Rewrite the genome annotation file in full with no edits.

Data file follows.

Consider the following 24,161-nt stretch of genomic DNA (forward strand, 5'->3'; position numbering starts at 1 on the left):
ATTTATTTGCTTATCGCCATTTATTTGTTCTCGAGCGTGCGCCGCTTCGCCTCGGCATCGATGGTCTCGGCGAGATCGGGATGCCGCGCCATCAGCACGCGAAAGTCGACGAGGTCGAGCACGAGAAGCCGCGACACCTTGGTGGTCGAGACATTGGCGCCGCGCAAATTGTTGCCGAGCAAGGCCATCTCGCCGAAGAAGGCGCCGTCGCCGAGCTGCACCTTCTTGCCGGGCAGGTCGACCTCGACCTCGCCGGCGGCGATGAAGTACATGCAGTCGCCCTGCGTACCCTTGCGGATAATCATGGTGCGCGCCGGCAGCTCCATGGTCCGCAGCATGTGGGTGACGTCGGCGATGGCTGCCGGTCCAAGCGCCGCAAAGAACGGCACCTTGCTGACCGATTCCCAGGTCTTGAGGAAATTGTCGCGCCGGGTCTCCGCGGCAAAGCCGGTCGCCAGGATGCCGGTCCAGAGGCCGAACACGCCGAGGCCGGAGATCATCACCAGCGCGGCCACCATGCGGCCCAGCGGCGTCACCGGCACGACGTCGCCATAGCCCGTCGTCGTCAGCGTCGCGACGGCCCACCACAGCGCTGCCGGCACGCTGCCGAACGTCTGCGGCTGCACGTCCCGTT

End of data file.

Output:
Consider the following 24,161-nt stretch of genomic DNA (forward strand, 5'->3'; position numbering starts at 1 on the left):
ATTTATTTGCTTATCGCCATTTATTTGTTCTCGAGCGTGCGCCGCTTCGCCTCGGCATCGATGGTCTCGGCGAGATCGGGATGCCGCGCCATCAGCACGCGAAAGTCGACGAGGTCGAGCACGAGAAGCCGCGACACCTTGGTGGTCGAGACATTGGCGCCGCGCAAATTGTTGCCGAGCAAGGCCATCTCGCCGAAGAAGGCGCCGTCGCCGAGCTGCACCTTCTTGCCGGGCAGGTCGACCTCGACCTCGCCGGCGGCGATGAAGTACATGCAGTCGCCCTGCGTACCCTTGCGGATAATCATGGTGCGCGCCGGCAGCTCCATGGTCCGCAGCATGTGGGTGACGTCGGCGATGGCTGCCGGTCCAAGCGCCGCAAAGAACGGCACCTTGCTGACCGATTCCCAGGTCTTGAGGAAATTGTCGCGCCGGGTCTCCGCGGCAAAGCCGGTCGCCAGGATGCCGGTCCAGAGGCCGAACACGCCGAGGCCGGAGATCATCACCAGCGCGGCCACCATGCGGCCCAGCGGCGTCACCGGCACGACGTCGCCATAGCCCGTCGTCGTCAGCGTCGCGACGGCCCACCACAGCGCTGCCGGCACGCTGCCGAACGTCTGCGGCTGCACGTCCCGTT